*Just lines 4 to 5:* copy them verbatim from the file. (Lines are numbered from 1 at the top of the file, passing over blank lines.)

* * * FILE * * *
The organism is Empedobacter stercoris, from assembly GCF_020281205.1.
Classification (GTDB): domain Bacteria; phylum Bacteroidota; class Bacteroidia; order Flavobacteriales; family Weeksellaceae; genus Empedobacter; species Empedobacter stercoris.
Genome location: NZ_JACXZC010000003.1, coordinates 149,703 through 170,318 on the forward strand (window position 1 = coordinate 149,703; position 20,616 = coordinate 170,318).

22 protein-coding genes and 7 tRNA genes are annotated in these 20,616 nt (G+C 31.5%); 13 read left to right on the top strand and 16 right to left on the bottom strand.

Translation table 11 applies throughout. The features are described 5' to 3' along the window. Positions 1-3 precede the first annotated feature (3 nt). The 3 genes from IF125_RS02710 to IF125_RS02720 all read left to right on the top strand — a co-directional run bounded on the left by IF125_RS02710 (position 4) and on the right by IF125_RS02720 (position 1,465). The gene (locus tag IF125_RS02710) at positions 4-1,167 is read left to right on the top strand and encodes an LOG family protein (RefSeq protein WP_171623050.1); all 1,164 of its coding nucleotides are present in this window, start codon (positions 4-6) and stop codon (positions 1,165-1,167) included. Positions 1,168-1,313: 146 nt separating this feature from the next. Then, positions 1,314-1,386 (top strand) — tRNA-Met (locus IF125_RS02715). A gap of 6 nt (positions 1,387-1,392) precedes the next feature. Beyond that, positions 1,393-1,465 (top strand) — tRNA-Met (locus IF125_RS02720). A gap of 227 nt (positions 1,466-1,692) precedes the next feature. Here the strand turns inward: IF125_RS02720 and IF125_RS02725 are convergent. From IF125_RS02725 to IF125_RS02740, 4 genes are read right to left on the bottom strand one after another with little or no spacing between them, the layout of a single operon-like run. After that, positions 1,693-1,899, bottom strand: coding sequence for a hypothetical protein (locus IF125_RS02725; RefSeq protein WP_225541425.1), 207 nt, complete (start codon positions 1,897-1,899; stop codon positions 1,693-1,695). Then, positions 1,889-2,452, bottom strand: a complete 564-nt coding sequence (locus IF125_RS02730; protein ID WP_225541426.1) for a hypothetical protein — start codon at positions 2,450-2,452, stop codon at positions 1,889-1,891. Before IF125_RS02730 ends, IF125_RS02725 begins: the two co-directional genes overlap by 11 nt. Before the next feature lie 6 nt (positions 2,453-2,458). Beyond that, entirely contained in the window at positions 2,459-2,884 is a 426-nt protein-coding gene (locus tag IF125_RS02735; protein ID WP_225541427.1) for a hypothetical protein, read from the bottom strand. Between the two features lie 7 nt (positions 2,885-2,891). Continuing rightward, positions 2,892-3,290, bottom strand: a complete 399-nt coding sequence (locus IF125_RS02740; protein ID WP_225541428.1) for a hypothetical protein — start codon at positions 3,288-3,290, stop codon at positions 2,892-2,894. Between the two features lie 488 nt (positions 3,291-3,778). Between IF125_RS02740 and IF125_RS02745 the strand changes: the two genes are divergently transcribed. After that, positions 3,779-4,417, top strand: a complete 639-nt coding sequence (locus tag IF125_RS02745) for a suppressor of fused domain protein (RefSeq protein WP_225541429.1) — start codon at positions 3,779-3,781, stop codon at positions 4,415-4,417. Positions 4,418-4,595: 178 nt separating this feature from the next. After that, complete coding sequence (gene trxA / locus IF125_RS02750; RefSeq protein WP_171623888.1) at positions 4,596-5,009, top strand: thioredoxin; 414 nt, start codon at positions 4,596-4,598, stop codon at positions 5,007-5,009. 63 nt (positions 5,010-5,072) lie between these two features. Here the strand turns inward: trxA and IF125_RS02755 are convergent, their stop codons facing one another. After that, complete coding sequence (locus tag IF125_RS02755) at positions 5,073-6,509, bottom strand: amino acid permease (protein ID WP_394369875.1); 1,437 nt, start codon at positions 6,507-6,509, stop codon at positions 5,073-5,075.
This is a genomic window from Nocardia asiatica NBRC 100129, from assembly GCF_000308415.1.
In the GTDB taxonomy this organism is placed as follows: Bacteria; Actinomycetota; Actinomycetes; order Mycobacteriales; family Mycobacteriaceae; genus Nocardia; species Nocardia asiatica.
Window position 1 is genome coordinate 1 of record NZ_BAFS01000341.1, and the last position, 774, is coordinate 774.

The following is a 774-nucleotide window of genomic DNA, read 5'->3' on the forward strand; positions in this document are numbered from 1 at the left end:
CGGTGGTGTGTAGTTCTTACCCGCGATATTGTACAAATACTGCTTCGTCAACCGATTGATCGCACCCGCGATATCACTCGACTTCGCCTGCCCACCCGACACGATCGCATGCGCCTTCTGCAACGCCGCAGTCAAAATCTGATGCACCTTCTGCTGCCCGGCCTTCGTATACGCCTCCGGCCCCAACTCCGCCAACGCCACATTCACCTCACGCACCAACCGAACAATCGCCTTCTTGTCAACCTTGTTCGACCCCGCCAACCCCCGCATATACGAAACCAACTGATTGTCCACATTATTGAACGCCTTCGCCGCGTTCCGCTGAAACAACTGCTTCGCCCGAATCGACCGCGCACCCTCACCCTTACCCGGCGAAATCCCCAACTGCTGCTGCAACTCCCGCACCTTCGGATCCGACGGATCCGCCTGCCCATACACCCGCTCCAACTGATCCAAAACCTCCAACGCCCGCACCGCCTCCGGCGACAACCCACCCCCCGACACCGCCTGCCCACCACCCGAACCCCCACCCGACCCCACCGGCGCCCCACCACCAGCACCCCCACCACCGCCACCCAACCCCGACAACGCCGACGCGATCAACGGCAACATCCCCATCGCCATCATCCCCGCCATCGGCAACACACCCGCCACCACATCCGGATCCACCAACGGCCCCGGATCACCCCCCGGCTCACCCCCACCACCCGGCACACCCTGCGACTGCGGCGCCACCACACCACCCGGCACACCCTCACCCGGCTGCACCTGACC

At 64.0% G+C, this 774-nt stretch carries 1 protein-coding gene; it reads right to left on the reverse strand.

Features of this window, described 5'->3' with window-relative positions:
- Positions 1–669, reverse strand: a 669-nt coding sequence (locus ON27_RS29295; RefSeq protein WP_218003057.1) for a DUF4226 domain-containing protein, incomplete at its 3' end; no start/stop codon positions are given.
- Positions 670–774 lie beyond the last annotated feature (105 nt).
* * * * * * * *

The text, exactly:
22 protein-coding genes and 7 tRNA genes are annotated in these 20,616 nt (G+C 31.5%); 13 read left to right on the top strand and 16 right to left on the bottom strand.

Translation table 11 applies throughout. The features are described 5' to 3' along the window. Positions 1-3 precede the first annotated feature (3 nt). The 3 genes from IF125_RS02710 to IF125_RS02720 all read left to right on the top strand — a co-directional run bounded on the left by IF125_RS02710 (position 4) and on the right by IF125_RS02720 (position 1,465). The gene (locus tag IF125_RS02710) at positions 4-1,167 is read left to right on the top strand and encodes an LOG family protein (RefSeq protein WP_171623050.1); all 1,164 of its coding nucleotides are present in this window, start codon (positions 4-6) and stop codon (positions 1,165-1,167) included. Positions 1,168-1,313: 146 nt separating this feature from the next. Then, positions 1,314-1,386 (top strand) — tRNA-Met (locus IF125_RS02715). A gap of 6 nt (positions 1,387-1,392) precedes the next feature. Beyond that, positions 1,393-1,465 (top strand) — tRNA-Met (locus IF125_RS02720). A gap of 227 nt (positions 1,466-1,692) precedes the next feature. Here the strand turns inward: IF125_RS02720 and IF125_RS02725 are convergent. From IF125_RS02725 to IF125_RS02740, 4 genes are read right to left on the bottom strand one after another with little or no spacing between them, the layout of a single operon-like run. After that, positions 1,693-1,899, bottom strand: coding sequence for a hypothetical protein (locus IF125_RS02725; RefSeq protein WP_225541425.1), 207 nt, complete (start codon positions 1,897-1,899; stop codon positions 1,693-1,695). Then, positions 1,889-2,452, bottom strand: a complete 564-nt coding sequence (locus IF125_RS02730; protein ID WP_225541426.1) for a hypothetical protein — start codon at positions 2,450-2,452, stop codon at positions 1,889-1,891. Before IF125_RS02730 ends, IF125_RS02725 begins: the two co-directional genes overlap by 11 nt. Before the next feature lie 6 nt (positions 2,453-2,458). Beyond that, entirely contained in the window at positions 2,459-2,884 is a 426-nt protein-coding gene (locus tag IF125_RS02735; protein ID WP_225541427.1) for a hypothetical protein, read from the bottom strand. Between the two features lie 7 nt (positions 2,885-2,891). Continuing rightward, positions 2,892-3,290, bottom strand: a complete 399-nt coding sequence (locus IF125_RS02740; protein ID WP_225541428.1) for a hypothetical protein — start codon at positions 3,288-3,290, stop codon at positions 2,892-2,894. Between the two features lie 488 nt (positions 3,291-3,778). Between IF125_RS02740 and IF125_RS02745 the strand changes: the two genes are divergently transcribed. After that, positions 3,779-4,417, top strand: a complete 639-nt coding sequence (locus tag IF125_RS02745) for a suppressor of fused domain protein (RefSeq protein WP_225541429.1) — start codon at positions 3,779-3,781, stop codon at positions 4,415-4,417. Positions 4,418-4,595: 178 nt separating this feature from the next. After that, complete coding sequence (gene trxA / locus IF125_RS02750; RefSeq protein WP_171623888.1) at positions 4,596-5,009, top strand: thioredoxin; 414 nt, start codon at positions 4,596-4,598, stop codon at positions 5,007-5,009. 63 nt (positions 5,010-5,072) lie between these two features. Here the strand turns inward: trxA and IF125_RS02755 are convergent, their stop codons facing one another. After that, complete coding sequence (locus tag IF125_RS02755) at positions 5,073-6,509, bottom strand: amino acid permease (protein ID WP_394369875.1); 1,437 nt, start codon at positions 6,507-6,509, stop codon at positions 5,073-5,075.